I got some visiting done on the phone with a good friend that just got back from Africa. We shared details about our exciting lives. When Janae woke up and heard who I was talking to, she immediately informed me that she wanted to "Gawka Bicky." (talk to Becky) She told 'Bicki' that she had new shoes that were green (brown) and that she wanted to have "Gawkee" (coffee) with 'Bicki' again. After she handed the phone to me, she said she "wanna dit on "Bicki's wap a-den." Our last trip home to Wisconsin found Becky making a pretty big impression on Janae. And Janae hasn't forgotten that at all.
Janae's little chat on the phone was a good distraction from the mournful morning and seemed to set the mood right for the rest of the day. (I'll just have to make sure she calls someone tomorrow.)
The evening was spent almost as exciting with a few added pieces of flair since Daddy was home. It's always fun when he's around. "Smoovies" (smoothies) on the front porch for everyone were waiting when he walked up the driveway. And nothing is better than a porch swing full of happy, smoovie sippers while the sun sets.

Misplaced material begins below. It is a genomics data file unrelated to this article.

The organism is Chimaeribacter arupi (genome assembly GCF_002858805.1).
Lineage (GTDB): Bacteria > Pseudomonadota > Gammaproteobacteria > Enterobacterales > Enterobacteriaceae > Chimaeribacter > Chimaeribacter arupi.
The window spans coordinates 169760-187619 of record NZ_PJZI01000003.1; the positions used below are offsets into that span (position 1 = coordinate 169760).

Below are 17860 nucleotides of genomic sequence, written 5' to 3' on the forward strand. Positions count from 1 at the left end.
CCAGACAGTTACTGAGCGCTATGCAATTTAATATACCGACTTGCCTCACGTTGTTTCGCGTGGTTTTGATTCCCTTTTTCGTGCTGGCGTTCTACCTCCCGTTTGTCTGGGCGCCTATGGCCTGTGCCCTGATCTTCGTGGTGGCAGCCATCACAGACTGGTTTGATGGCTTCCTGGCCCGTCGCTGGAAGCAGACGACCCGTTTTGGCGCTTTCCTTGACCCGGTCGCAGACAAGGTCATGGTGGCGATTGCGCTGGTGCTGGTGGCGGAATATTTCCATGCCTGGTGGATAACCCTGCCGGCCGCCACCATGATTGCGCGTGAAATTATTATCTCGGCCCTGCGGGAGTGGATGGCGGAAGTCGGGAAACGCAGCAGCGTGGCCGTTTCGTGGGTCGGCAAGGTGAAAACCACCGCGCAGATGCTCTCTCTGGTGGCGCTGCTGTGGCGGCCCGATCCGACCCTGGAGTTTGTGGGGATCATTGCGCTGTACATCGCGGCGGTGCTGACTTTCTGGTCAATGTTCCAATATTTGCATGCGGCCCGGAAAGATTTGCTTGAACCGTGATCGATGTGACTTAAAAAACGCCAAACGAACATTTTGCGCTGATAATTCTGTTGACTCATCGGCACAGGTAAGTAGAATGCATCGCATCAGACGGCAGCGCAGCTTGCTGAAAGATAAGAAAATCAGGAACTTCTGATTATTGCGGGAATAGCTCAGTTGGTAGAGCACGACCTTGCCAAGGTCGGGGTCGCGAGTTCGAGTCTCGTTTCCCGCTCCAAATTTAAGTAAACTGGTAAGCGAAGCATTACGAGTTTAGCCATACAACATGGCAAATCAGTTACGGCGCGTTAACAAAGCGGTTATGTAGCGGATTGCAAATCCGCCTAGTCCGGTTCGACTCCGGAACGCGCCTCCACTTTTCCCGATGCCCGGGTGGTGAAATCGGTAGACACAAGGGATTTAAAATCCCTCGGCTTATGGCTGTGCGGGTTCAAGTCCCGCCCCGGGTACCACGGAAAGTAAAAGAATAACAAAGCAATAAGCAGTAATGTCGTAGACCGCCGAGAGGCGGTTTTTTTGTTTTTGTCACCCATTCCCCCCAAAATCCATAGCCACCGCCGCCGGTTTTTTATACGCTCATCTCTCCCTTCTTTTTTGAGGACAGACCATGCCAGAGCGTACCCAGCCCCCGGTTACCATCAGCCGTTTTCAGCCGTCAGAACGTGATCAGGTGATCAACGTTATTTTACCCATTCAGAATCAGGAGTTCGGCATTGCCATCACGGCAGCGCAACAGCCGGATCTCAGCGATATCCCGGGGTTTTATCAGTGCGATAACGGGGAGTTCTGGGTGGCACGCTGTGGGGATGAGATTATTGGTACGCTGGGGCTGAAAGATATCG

As if to get back to the mode of antics originally saught after for the day, Landon made one more attempt at chaos and tried (and succeeded) hooking up the sprinkler and turned the hose on long enough to create enough mud to require a good scrub down on his sister. When I told him to shut the water off and leave the sprinkler alone and always ask before he tries that again, he told me, "The sun is up in the sky; right over there," and he turned in circles trying to find the fading sun and finally pointed to the far west where it was almost completely set. Apparently when you're 4, that is a good time to run a sprinkler with your sister in the back yard. If you do it fast enough, there will be more mud and weeds that grow from the sprinkling water and you can enjoy getting a little wet yourself while the water runs freely.